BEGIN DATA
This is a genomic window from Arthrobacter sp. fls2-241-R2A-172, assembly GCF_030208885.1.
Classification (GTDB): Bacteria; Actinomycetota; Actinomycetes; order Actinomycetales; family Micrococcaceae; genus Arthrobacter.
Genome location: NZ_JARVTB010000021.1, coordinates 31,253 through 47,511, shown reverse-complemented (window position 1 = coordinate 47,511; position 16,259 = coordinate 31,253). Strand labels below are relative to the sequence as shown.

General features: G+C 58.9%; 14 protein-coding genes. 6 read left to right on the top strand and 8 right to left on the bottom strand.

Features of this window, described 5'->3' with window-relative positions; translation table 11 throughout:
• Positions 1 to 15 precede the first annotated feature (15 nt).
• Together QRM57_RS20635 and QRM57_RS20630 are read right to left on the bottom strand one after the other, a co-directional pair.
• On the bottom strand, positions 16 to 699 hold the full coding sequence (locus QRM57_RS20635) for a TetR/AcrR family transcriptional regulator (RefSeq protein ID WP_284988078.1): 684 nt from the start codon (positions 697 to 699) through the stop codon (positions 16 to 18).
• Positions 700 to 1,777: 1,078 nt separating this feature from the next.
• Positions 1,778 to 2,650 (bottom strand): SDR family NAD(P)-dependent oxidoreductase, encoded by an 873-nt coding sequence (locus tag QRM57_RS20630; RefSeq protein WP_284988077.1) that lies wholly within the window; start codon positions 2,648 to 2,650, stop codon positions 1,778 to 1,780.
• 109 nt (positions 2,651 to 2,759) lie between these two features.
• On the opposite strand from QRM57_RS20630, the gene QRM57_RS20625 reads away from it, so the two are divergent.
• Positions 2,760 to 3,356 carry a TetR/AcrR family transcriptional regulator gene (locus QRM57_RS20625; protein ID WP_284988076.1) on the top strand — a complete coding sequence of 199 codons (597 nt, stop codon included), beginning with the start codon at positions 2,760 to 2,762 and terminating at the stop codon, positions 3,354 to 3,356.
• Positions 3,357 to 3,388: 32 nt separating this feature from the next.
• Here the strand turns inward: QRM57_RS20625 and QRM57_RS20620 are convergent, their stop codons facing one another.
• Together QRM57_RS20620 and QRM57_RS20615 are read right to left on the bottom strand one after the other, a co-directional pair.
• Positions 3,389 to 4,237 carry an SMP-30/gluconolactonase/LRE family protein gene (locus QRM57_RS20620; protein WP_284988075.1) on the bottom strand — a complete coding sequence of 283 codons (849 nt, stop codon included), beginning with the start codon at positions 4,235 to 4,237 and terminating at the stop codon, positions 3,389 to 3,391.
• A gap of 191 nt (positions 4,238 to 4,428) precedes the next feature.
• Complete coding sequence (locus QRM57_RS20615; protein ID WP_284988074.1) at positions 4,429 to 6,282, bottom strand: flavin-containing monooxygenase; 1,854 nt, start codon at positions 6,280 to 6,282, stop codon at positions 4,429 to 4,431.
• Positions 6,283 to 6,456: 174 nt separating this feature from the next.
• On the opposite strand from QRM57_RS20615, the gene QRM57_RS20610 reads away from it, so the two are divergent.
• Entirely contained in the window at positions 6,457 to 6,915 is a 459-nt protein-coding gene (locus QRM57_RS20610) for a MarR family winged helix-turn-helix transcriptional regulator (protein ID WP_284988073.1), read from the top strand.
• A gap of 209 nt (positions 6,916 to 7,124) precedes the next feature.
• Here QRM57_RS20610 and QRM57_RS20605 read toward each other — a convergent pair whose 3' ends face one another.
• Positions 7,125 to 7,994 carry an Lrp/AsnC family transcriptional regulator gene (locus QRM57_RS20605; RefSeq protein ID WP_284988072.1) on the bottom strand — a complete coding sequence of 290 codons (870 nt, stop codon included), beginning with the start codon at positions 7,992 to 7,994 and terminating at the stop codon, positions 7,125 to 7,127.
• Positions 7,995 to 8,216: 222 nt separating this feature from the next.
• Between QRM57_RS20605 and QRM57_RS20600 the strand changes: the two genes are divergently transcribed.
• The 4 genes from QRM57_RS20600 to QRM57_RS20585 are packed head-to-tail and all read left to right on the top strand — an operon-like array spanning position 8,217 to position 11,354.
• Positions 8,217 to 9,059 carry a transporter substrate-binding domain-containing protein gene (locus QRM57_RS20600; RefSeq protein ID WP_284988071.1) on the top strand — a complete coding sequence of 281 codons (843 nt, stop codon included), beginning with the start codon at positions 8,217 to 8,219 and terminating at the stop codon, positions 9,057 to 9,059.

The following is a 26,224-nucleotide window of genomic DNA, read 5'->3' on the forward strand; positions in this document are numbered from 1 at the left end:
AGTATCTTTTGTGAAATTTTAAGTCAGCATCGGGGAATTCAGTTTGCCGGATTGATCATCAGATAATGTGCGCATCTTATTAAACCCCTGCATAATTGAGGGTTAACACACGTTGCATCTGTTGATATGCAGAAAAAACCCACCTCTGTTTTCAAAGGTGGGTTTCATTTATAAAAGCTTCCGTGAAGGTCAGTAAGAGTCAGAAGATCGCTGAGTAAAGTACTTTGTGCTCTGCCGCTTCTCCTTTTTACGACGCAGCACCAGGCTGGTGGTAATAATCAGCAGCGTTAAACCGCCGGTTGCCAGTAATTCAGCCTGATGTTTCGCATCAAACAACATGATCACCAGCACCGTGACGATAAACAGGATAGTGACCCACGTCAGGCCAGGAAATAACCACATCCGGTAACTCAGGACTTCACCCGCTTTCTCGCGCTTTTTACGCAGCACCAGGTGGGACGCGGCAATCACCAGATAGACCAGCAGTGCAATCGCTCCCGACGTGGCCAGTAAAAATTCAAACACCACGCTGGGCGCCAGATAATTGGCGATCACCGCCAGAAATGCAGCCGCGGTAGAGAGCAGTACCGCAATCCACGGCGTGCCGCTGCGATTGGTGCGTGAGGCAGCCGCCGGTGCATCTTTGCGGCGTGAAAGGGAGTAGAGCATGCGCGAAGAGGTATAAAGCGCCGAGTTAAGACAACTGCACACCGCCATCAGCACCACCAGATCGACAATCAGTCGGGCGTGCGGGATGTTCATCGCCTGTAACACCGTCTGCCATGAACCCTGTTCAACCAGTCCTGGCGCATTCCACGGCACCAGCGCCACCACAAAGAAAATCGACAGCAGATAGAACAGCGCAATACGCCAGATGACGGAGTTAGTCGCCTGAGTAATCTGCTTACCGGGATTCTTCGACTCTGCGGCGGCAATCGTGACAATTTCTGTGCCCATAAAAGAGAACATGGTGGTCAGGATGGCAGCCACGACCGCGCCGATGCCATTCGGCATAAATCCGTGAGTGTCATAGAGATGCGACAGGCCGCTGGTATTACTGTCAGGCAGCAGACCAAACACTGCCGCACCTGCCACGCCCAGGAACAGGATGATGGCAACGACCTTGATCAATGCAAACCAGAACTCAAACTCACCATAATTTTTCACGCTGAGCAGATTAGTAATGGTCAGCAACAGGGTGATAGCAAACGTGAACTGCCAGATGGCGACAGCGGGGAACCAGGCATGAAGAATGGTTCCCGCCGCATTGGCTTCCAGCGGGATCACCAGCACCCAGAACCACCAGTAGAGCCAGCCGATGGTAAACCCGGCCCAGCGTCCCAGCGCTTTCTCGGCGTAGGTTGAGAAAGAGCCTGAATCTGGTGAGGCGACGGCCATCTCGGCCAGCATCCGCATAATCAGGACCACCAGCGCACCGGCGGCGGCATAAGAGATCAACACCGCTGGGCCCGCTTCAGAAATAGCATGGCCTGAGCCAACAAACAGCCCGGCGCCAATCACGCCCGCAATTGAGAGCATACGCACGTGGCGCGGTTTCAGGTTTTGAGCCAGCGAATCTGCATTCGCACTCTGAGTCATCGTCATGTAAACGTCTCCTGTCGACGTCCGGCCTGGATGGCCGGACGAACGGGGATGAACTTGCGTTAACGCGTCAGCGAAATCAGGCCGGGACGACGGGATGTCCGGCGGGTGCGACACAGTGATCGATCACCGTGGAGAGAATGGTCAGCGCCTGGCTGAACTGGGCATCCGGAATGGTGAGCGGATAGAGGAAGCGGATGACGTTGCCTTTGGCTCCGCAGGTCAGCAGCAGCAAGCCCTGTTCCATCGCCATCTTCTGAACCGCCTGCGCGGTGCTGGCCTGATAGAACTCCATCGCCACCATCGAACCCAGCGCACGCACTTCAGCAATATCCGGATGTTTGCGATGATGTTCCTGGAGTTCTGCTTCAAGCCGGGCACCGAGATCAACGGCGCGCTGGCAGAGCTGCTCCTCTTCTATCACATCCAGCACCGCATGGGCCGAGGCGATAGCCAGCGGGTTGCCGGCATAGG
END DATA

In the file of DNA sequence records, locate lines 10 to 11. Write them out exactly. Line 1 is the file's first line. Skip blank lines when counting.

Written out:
• Positions 1,778 to 2,650 (bottom strand): SDR family NAD(P)-dependent oxidoreductase, encoded by an 873-nt coding sequence (locus tag QRM57_RS20630; RefSeq protein WP_284988077.1) that lies wholly within the window; start codon positions 2,648 to 2,650, stop codon positions 1,778 to 1,780.
• 109 nt (positions 2,651 to 2,759) lie between these two features.